Stocks, bonds and cash. Up until very recently these three asset classes made up the majority of most successful investors’ portfolios. However, in the past few decades, a fourth asset has been making a meteoric rise. From non-existent, to “alternative-asset”, to a full-fledged portfolio necessity—real estate has finally arrived.

The Case For Real Estate

Every savvy investor knows that added diversity is healthy for a portfolio, but why choose real estate?

The real estate industry is enormous, constituting 13 percent of the US GDP. Beyond providing current cash flow and a range of tax incentives, real estate may appreciate in value over the long-term, which can mean exponential growth for a portfolio. Particularly in recent years, real estate has delivered high returns. In 2014, stocks averaged a 5.2 percent annual return, US bonds 6 percent annually, and real estate 15 percent. Adding real estate to a portfolio can add both valuable diversity and yield. This chart shows the difference a substantial real estate allocation can make to a portfolio:

portfolio comparison

Invisible No More

Real estate is still commonly classified as an “alternative asset” (alongside commodities, infrastructure projects, and hedge funds) when it comes to a traditional investment model centered around core assets, like stocks and bonds.

As shown in the graph below, as recently as the 1980s, real estate was almost invisible in global institutional portfolios, dwarfed by bonds, equities, and cash allocations.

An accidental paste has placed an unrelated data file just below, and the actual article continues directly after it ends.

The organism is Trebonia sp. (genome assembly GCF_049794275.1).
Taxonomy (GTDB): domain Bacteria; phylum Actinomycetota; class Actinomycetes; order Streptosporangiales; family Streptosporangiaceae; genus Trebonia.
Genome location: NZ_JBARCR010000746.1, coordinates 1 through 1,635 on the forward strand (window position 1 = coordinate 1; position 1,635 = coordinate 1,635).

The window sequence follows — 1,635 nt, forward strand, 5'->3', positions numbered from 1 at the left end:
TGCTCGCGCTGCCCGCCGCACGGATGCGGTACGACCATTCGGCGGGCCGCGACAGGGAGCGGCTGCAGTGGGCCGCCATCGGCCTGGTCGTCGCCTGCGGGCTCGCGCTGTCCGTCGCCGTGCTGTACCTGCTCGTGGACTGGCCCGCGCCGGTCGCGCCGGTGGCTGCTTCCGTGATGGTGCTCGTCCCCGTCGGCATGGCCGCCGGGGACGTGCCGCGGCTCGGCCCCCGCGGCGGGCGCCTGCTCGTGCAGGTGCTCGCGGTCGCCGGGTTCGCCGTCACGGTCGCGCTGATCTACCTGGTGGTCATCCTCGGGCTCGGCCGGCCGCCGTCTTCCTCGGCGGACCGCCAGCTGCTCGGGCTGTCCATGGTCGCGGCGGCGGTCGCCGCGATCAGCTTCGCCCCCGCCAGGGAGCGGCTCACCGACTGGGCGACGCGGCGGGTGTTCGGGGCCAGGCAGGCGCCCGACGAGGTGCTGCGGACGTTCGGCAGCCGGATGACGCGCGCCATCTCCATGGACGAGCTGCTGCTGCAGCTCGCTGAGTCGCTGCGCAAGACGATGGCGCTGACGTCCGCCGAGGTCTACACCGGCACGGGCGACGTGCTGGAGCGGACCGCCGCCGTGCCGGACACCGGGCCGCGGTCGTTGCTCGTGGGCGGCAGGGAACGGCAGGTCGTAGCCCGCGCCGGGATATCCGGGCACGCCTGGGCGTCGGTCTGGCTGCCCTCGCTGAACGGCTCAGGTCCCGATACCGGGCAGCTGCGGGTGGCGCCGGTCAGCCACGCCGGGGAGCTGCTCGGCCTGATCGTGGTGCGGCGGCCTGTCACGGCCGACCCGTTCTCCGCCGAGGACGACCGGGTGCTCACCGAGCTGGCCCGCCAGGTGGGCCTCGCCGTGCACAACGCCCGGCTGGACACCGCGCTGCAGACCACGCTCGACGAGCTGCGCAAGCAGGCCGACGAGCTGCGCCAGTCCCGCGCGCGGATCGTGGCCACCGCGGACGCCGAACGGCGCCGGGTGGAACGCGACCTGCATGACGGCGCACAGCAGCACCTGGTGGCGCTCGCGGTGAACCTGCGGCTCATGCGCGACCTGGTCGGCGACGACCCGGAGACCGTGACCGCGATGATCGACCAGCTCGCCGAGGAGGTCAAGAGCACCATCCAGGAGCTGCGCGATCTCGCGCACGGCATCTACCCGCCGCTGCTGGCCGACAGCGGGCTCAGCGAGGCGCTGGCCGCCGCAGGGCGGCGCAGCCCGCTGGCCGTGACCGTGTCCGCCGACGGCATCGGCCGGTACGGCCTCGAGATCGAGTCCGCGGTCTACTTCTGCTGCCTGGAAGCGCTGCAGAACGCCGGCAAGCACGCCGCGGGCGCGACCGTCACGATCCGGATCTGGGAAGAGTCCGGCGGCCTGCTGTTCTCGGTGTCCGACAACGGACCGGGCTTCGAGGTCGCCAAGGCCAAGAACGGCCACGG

cover chart

Today, things look much different. Real estate makes up nearly 10 percent of the average institutional portfolio. For example:

  • The Abu Dhabi and Qatar Investment Authorities have $37 billion and $35 billion invested in real estate, respectively.
  • The world’s largest sovereign wealth fund, Norway’s $923 billion Government Pension Fund, recently raised its allocation of real estate from 0 to 5 percent, a change that amounts to more than $46 billion. (NAIOP)

According to the Cornell/Hodes Weill Allocations Monitor, institutional investors had allocated 8.9 percent of their portfolios to real estate in 2013. Allocations to real estate now stand around 9.56 percent as of 2015. This increase of 66 basis points amounts to an additional investment of $462 billion. Finally, as of September 1, 2016, the S&P will promote equity REITs from a sub-industry of “Financials” to its own “Real Estate” sector within the Global Industry Classification Standard.

Where is Real Estate Heading?

A central factor holding real estate back from being officially deemed a core asset is the inability for individuals investors to access it. It has historically been extremely difficult for the average investor to access private real estate opportunities in the same manner as institutional investors. However, online platforms and innovations in technology have opened up real estate investment to a much broader portion of the population.

Just as institutions have steadily increased the allocation of real estate in their portfolios, so too will individual investors through investing services such as Fundrise.